Philippa Janet Clarke, PhD, MSc
- Professor, Epidemiology
- Research Professor, Institute for Social Research
Dr. Clarke received her Ph.D. in Public Health from the University of Toronto in 2000. Her research interests are in social epidemiology, social gerontology, life course perspectives, models of disability, and population health. Her research examines the role of the built and social environment for disability, cognitive function, and social participation. She has used various methods to capture characteristics in the built environment, including the use of secondary data sources (e.g., Census, NETS), in-person neighborhood audits (using Systematic Social Observation), and virtual web-based neighborhood audits (using Google Street View). She has compared the reliability and validity of these different methods, publishing one of the first papers on the use of Google Street View for this purpose. She also directs the National Neighborhood Data Archive (NaNDA) (nanda.isr.umich.edu) a nation-wide repository of publicly available contextual data spanning close to two decades. The goal of NaNDA is to minimize redundancy in the creation of contextual measures across federally funded research projects and to promote the examination of spatial contexts as they relate to health inequalities in other survey, cohort, or clinical data.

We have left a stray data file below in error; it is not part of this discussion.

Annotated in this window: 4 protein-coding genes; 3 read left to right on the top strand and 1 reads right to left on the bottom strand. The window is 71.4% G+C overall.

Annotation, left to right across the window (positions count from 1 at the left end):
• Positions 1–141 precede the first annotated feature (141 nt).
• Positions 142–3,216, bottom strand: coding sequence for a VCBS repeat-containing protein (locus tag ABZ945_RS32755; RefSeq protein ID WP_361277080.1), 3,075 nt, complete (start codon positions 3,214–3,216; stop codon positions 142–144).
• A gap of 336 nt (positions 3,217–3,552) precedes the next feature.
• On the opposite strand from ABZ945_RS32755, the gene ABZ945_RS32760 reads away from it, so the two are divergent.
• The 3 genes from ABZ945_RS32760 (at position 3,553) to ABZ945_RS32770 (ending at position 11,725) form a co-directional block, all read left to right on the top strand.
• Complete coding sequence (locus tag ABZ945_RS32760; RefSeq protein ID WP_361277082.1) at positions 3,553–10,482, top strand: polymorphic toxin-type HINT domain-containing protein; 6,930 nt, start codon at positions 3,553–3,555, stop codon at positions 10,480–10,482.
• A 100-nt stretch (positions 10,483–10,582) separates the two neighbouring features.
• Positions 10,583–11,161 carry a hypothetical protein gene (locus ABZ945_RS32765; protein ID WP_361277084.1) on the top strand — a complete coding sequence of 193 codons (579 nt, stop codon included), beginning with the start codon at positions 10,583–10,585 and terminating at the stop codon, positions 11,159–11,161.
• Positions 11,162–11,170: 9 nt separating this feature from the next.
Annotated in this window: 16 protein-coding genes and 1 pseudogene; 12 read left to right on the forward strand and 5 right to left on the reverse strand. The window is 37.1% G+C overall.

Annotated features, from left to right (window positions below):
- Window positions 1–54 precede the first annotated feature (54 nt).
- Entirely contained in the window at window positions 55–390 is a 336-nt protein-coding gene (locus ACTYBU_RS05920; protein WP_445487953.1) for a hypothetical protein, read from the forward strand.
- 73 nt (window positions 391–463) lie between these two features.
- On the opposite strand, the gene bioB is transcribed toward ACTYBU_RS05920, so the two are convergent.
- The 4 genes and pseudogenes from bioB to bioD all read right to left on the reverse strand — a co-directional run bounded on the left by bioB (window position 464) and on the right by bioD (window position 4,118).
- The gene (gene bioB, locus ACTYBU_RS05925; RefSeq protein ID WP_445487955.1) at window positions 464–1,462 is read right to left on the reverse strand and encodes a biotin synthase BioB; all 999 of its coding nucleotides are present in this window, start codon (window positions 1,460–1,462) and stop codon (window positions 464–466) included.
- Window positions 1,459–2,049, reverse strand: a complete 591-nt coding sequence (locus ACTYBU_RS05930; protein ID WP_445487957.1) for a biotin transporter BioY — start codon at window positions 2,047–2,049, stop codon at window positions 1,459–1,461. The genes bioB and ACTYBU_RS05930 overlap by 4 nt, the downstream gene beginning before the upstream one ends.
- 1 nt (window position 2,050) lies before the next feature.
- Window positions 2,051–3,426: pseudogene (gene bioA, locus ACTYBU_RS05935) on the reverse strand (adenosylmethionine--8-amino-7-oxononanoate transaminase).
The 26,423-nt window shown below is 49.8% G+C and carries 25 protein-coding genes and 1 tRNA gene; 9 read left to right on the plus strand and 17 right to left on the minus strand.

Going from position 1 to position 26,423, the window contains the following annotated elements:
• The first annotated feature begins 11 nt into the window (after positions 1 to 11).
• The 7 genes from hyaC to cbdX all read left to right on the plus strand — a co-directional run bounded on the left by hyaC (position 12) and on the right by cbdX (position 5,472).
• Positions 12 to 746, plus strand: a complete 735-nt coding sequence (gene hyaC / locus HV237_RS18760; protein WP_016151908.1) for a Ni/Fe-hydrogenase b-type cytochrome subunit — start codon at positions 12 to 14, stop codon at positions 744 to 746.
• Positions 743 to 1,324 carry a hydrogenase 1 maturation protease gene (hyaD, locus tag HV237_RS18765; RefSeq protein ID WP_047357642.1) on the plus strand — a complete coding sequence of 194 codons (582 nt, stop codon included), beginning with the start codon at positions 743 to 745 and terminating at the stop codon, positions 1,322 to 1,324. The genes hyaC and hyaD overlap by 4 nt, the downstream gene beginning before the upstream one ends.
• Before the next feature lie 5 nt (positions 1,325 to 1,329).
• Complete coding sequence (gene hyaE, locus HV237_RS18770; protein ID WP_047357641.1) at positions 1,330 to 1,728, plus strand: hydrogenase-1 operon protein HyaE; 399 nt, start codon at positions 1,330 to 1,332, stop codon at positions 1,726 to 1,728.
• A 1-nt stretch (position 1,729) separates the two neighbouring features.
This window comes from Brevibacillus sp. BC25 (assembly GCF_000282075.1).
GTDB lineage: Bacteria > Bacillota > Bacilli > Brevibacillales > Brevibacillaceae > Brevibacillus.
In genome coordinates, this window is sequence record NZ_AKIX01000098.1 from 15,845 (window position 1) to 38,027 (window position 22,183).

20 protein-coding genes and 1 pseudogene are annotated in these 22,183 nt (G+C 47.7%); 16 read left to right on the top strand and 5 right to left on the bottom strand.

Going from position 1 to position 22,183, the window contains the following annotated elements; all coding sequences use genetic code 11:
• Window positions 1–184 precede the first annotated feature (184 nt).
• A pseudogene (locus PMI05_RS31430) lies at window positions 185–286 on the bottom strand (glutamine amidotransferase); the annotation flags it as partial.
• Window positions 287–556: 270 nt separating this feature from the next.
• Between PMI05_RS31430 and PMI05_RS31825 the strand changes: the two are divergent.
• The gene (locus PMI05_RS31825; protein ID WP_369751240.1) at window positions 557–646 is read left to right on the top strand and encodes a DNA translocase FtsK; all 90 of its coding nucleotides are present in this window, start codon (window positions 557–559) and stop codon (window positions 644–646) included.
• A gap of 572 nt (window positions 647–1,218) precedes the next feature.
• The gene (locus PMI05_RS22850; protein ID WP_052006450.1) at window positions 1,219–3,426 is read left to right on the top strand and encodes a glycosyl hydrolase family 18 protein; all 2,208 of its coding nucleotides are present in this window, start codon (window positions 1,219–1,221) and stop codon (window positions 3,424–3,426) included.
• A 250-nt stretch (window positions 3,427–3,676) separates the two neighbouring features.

- PhD, University of Toronto, 2000
- MSc, University of Toronto, 1996
- BA, McGill University, 1987
Social epidemiology, social gerontology, life course perspectives, disability, population health
NaNDA (Clarke PI): The National Neighborhood Data Archive (https://nanda.isr.umich.edu/). The National Neighborhood Data Archive (NaNDA) is a publicly available nation-wide data archive containing measures of the physical, economic, demographic, and social environment at multiple levels of spatial scale (eg, census tract, ZIP code tabulation area, county). The goal of NaNDA is to minimize redundancy in the creation of neighborhood measures across federally funded research projects, and to promote the examination of spatial contexts as they relate to health inequalities. NaNDA measures span more than two decades and allow other researchers to link neighborhood features to geographic identifiers in other survey, cohort, or clinical data, and to pursue research questions on a multitude of health outcomes. I am committed to the sharing of data and resource infrastructure to support cutting-edge research to improve the health, well-being and independence of adults as they age. Each NaNDA dataset covers all or most of the entire nation (including both rural and urban areas) and represents a set of measures on a single topic of interest, including socioeconomic disadvantage, healthcare, housing, partisanship, and public transit, with temporal coverage dating back to 2000.